The Feminist Initiative party revived the proposal for a women's history museum in Stockholm, which was originally drafted by the Left Party in 2012. That proposal was not accepted by the city council. But the updated Feminist Initiative bill has a good chance of passing.
"We renewed and improved the proposal. I think that's why the administration is having another look at it. I believe it's a top issue. It's about time that someone worked on this," said Sofia Lundin Group, a Feminist Initiative member who sits on the city's culture committee.
Ann Charlotte Backlund, Director of the Stockholm City Museum and of the Medieval Museum, told Swedish Radio's culture department that a museum devoted to gender equality might merit a more dynamic approach as you might have with workshops, debates, and classes.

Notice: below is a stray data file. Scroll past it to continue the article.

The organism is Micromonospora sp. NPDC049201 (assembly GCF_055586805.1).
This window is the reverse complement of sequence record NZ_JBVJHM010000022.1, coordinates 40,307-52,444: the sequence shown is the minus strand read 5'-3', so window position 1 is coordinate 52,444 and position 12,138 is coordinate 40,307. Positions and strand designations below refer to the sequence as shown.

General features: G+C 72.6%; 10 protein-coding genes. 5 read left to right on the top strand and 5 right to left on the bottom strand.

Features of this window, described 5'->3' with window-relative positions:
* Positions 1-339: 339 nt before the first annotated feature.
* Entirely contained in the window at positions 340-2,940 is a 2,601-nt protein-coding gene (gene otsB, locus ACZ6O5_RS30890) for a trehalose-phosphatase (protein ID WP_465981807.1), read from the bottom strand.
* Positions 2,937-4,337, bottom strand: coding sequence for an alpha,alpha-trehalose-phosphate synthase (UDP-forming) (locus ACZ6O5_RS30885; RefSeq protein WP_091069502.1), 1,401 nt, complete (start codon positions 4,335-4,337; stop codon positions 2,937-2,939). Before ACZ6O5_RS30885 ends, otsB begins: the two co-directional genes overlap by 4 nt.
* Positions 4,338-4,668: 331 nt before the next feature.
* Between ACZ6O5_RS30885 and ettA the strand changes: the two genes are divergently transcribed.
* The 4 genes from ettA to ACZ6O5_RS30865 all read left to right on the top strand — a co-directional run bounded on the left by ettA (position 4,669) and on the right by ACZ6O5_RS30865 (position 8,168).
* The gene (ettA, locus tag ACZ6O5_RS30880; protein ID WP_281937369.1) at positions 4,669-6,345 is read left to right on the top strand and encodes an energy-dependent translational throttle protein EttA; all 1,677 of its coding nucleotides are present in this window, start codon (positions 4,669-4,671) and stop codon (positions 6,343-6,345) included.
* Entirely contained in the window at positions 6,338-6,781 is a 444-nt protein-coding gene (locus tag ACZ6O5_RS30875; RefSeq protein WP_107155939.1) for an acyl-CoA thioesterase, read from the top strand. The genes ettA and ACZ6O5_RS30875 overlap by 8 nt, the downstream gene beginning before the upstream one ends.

"A museum is traditionally seen as a place for collections and exhibitions," she said. "But perhaps instead it's a place for discussions we need to be having."
But Johan Nilsson of the opposition Moderates, who also sits on the city's culture committee, was not so welcoming of the proposal.
"There's only a certain amount of money available for cultural activities in Stockholm," said Nilsson. "If you want to create something new then you probably have to let go of something else. I'm not prepared to do that. Whether or not the red-green majority is prepared to do so remains to be seen, but if they agree to it, it's probably going to happen that way."